Augsburg’s dangerous transitions in the second half
At half-time, Herrlich made a double substitution bringing Ruben Vargas and Fredrik Jensen for Hahn and Gregoritsch. The addition of Vargas, particularly, brought an extra runner into the side; in the 45 minutes he was on the pitch, Vargas had 10 carries and had a progressive distance of 54 yards; in comparison, Hahn had just 3 carries with a progressive distance of 1 yard. It was clear that Augsburg changed their approach and focused on making runs into the final third and overloading the opposition in their defensive transition.
It was not just on the ball though, in transitional situations in the second period, Augsburg committed many men forward and would have multiple runners looking to go beyond the Leverkusen backline, which was not so secure when in these situations.
This is a clear example of the increased offensive approach in transitions that Augsburg had. The image above shows Framberger progressing the ball on the right side in transition; he has four other offensive runners against five Leverkusen players. He looked to switch the play in this instance and it was blocked but Augsburg’s intent in offensive transition was clear.
These improved transitions are how Augsburg were able to equalise, in the image above we can see the transition before the goal. The ball is played out towards Vargas on the left side, he begins to come inside and has four different runners to pass to. Khedira’s running towards the centre drags Sinkgraven and leaves space for Vargas to find Caligiuri on the right, he then finishes at the near-post thanks to the space created by the extra runners.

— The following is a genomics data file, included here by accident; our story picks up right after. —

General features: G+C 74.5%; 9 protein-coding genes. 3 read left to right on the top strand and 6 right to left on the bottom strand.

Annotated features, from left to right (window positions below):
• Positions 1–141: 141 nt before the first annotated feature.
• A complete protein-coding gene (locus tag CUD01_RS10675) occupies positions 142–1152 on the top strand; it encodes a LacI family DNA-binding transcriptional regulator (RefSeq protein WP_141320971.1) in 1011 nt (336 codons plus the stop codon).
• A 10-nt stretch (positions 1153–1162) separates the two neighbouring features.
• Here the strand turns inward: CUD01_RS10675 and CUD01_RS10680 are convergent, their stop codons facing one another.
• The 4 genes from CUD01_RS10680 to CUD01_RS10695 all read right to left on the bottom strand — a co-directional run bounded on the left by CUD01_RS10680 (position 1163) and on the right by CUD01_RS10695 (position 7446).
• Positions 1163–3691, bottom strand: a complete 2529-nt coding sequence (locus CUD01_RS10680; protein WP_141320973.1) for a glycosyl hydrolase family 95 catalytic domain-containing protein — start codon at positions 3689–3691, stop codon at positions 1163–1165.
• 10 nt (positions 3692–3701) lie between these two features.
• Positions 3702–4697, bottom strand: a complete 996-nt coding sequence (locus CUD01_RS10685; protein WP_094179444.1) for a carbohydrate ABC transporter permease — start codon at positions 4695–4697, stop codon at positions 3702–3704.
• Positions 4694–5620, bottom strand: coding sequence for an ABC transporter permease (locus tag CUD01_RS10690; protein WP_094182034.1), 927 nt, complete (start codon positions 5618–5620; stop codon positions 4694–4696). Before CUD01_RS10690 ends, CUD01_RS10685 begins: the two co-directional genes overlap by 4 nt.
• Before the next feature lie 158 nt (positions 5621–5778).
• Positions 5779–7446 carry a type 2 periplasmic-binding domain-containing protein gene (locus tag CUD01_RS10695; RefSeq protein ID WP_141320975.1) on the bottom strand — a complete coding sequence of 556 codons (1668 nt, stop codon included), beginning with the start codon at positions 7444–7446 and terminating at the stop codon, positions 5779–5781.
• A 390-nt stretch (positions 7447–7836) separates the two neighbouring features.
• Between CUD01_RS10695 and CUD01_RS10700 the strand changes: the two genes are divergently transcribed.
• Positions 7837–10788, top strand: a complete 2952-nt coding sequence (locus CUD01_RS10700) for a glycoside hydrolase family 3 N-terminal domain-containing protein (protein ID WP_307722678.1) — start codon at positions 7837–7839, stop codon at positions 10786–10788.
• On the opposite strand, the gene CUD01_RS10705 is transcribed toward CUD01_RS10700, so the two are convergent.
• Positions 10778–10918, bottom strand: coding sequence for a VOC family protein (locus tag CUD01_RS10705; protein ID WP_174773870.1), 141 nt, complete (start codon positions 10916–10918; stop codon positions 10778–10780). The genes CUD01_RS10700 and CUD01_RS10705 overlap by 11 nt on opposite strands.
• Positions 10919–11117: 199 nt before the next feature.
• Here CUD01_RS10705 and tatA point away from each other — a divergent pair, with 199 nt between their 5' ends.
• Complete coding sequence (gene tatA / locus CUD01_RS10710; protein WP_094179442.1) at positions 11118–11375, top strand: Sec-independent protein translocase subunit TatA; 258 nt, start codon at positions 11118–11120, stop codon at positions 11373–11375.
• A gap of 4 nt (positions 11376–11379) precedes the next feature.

From the 45th minute to the 65th, Augsburg looked strong and potentially could’ve gone into the lead. Yet, as I will now discuss, their defending of set-pieces was poor and how Leverkusen took the lead for the first and second time.
Augsburg poor in defending set-pieces
Ultimately, what decided the game was two set-pieces which Leverkusen would score from. The first goal was a penalty and came after a handball from a Leverkusen corner and the second was a direct header from a free-kick. It will now be analysed what went wrong in these two defensive situations.